This book demonstrates how legal realism offers important and unique jurisprudential insights that are not just a part of legal history, but are also relevant and useful for a contemporary understanding of legal theory.
Martin (philosophy, Boston U.) critically compares and evaluates two versions of an important movement in early 20th-century legal thought. For both he recounts its origins and early development, surveys its main proponents, and considers it as a research program. He also looks at its influence on critical legal studies. Annotation c. by Book News, Inc., Portland, Or.
Of Studies in Legal Education (1929) / Edited by Herman Oliphant. "Institute Priests and Yale Observers - A Reply to Dean Goodrich" (1936) / Thurman W. Arnold. "Goodbye to Law Reviews" (1936) / Fred Rodell.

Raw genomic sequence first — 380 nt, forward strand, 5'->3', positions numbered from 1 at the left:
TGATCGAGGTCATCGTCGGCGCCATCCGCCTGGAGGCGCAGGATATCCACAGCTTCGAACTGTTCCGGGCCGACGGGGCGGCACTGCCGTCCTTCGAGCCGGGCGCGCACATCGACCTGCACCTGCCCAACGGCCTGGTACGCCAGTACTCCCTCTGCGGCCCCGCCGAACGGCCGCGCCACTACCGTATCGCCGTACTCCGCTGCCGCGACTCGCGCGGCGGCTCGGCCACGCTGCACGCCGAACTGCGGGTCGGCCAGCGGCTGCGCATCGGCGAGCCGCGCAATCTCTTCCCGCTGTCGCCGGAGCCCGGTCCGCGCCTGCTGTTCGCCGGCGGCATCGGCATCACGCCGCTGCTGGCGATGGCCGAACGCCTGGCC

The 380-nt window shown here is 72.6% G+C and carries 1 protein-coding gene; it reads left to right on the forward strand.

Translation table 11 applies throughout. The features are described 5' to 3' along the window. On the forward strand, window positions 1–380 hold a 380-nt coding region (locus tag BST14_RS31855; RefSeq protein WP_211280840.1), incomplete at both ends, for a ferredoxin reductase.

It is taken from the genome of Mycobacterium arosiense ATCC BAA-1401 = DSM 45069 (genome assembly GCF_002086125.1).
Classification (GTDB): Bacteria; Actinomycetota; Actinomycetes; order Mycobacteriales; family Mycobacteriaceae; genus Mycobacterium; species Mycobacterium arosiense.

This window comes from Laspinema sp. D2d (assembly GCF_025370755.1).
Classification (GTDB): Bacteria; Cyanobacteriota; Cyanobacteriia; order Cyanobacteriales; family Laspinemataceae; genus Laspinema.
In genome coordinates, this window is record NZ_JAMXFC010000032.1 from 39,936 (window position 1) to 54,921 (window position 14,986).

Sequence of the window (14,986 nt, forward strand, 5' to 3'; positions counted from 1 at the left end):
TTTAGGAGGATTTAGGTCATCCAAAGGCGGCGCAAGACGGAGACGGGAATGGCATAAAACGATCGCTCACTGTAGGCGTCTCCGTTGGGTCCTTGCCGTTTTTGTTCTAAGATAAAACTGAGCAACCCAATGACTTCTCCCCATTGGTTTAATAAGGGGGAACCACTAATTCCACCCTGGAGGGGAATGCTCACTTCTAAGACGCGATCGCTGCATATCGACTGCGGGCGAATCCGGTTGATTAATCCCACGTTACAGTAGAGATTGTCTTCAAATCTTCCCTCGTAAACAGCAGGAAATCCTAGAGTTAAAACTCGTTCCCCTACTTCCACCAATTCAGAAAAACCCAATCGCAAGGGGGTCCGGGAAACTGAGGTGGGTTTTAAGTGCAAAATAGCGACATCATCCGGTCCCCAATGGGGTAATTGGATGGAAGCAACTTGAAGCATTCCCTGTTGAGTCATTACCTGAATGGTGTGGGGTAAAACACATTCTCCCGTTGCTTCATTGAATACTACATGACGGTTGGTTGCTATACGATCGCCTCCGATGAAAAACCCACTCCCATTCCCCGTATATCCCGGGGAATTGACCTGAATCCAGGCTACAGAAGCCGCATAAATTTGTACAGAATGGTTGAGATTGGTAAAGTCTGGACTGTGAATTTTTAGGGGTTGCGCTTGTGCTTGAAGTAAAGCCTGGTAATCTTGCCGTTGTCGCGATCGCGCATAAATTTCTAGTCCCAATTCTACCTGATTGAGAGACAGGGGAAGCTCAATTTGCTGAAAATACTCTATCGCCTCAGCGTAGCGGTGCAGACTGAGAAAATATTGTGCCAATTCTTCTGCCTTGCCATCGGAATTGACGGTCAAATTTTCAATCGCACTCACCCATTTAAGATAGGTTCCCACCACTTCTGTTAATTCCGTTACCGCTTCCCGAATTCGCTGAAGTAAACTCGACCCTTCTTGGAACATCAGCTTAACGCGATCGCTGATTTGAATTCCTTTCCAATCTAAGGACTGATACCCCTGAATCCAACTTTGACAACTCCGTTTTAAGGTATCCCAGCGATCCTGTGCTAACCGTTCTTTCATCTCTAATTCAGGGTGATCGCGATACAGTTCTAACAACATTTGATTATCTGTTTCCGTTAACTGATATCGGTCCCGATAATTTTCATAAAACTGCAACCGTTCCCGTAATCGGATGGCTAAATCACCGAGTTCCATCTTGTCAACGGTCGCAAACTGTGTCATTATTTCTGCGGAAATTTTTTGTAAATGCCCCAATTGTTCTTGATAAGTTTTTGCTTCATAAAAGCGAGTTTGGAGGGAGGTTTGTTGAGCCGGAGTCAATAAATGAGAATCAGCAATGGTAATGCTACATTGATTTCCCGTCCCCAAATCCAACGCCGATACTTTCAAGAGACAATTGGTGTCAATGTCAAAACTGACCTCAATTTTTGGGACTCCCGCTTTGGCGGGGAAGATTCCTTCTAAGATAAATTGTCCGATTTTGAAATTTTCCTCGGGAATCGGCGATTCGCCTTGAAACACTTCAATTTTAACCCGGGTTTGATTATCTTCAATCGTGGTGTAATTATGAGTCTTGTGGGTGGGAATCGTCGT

Brian Leiter is widely recognized as the leading philosophical interpreter of the jurisprudence of American Legal Realism, as well as the most influential proponent of the relevance of the naturalistic turn in philosophy to the problems of legal philosophy. This volume collects newly revised versions of ten of his best-known essays, which set out his reinterpretation of the Legal Realists as prescient philosophical naturalists; critically engage with jurisprudential responses to Legal Realism, from legal positivism to Critical Legal Studies; connect the Realist program to the methodology debate in contemporary jurisprudence; and explore the general implications of a naturalistic world view for problems about the objectivity of law and morality. Leiter has supplied a lengthy new introductory essay, as well as postscripts to several of the essays, in which he responds to challenges to his interpretive and philosophical claims by academic lawyers and philosophers. This volume will be essential reading for anyone interested in jurisprudence, as well as for philosophers concerned with the consequences of naturalism in moral and legal philosophy.